Last summer, Harvard Admissions Dean William Fitzsimmons’ rescinded the acceptance of Kyle Kashuv, Parkland High School advocate, for a two-year old social media post, Dean Fitzsimmons deemed to be racist, stating:
Harvard reserves the right to withdraw an offer of admission under various conditions, including ‘ ‘if you engage or have engaged in behavior that brings into question your honest, maturity, or moral character.’
Mr. Kashuv’s experiences are another reminder for soon-to-be college applicants to be careful what you say both in the digital and non-digital worlds.
Gen Z’ers less and less expect that they have privacy, yet crave their privacy. They’ll often remark that they do not expect any social interaction to be private, that phones with cameras turned outwards is a consistent presence so their activities can be posted on the internet with and without their permission, and without any recourse or appeal to curate their own digital footprint. Every image, every utterance, every click is recorded and can be resurfaced without notice, then consequences for a past action (or youthful indiscretion…and we’ve all been there) are immediate.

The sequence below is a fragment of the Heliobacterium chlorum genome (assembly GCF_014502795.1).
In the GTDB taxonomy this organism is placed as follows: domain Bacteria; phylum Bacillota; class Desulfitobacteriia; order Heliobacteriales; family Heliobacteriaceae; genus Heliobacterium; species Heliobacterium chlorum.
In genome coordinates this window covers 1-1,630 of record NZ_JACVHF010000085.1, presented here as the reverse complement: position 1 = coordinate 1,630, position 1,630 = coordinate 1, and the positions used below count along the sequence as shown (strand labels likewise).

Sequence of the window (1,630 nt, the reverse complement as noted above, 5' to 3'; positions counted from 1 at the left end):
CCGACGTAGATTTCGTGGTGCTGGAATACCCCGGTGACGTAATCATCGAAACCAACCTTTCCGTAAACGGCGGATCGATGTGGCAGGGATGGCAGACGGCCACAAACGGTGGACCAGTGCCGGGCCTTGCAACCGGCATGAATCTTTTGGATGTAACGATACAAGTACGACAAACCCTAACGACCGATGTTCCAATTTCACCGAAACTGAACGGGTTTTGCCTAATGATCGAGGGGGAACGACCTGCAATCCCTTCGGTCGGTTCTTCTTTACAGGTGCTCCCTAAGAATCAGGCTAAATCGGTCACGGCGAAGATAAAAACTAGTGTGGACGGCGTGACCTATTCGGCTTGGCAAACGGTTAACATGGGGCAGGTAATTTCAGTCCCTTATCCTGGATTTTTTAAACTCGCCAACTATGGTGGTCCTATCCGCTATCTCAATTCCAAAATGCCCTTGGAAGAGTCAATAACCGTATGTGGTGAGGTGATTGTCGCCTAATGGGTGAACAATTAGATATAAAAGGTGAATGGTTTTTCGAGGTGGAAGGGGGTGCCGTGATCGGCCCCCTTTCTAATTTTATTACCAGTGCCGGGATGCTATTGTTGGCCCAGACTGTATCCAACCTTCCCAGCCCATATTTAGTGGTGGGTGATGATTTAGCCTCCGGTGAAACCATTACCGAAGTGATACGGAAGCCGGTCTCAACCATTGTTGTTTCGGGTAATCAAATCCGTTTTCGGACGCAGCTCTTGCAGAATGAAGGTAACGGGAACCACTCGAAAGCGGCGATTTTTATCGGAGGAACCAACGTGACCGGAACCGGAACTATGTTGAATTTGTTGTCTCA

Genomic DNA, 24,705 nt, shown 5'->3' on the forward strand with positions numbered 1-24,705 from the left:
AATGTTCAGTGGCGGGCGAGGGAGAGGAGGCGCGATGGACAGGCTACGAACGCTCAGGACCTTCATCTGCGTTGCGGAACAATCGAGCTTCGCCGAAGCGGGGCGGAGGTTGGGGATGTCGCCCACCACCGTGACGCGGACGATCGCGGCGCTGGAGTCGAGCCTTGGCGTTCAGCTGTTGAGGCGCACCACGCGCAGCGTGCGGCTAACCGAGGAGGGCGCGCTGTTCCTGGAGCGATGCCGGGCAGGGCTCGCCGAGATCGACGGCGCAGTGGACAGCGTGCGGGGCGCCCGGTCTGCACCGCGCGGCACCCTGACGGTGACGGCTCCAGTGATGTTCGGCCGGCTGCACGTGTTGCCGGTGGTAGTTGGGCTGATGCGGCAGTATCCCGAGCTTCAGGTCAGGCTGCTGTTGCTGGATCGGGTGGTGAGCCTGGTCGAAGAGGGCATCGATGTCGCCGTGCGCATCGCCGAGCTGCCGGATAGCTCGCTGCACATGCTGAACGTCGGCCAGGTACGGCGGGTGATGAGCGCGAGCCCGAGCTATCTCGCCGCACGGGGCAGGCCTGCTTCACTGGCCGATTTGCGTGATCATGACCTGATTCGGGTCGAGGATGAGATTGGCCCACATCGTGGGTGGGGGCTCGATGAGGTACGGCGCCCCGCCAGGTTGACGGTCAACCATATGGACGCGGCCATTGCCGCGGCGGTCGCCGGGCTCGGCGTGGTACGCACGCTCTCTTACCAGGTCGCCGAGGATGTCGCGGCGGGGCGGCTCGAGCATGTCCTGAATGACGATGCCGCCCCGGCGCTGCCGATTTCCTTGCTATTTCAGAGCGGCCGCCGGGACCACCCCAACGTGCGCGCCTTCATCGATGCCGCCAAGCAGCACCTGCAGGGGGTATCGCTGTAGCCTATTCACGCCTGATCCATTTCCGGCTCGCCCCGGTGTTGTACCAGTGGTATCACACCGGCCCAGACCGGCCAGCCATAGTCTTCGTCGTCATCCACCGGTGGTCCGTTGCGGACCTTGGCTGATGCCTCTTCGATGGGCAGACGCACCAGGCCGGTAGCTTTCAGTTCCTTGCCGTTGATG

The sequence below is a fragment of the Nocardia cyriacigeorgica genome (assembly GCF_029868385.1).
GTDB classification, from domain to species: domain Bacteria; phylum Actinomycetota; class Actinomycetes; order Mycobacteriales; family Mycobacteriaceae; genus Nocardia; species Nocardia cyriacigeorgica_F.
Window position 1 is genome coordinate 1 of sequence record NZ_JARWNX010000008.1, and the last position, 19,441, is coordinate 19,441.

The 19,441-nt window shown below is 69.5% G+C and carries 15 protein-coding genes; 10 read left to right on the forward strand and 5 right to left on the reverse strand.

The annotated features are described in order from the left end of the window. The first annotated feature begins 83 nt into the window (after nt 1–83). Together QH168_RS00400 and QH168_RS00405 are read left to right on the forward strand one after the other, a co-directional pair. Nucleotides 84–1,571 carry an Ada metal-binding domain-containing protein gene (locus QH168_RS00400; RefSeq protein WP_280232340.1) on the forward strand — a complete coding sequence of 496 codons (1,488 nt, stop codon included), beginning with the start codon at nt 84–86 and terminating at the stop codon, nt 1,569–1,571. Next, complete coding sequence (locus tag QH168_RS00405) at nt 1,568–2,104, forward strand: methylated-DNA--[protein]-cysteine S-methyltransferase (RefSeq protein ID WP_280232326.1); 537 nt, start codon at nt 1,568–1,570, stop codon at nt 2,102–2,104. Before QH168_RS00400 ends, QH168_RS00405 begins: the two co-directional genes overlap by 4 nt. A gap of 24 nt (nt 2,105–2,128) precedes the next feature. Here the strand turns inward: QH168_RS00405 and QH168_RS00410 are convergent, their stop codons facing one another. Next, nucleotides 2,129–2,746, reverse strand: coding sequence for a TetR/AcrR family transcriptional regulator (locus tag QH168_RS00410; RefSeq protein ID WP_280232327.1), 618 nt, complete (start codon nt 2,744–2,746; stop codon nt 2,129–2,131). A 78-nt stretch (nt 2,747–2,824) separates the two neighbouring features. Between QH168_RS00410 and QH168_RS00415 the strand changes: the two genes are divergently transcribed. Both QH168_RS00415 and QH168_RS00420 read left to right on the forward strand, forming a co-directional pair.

Mr. Kashuv’s experience only validates what other teens already seem to accept, which has created a seemingly overly sensitive and careful generation of young people.
Lastly, with teens managing multiple online personas in Finstas and private SnapChat accounts with exclusive friend groups, any screenshot taken out of context can be unwittingly used in an unintended way. So, moral of the story, as my mom always said, “Be careful what you say.”
See the CNN story for more details.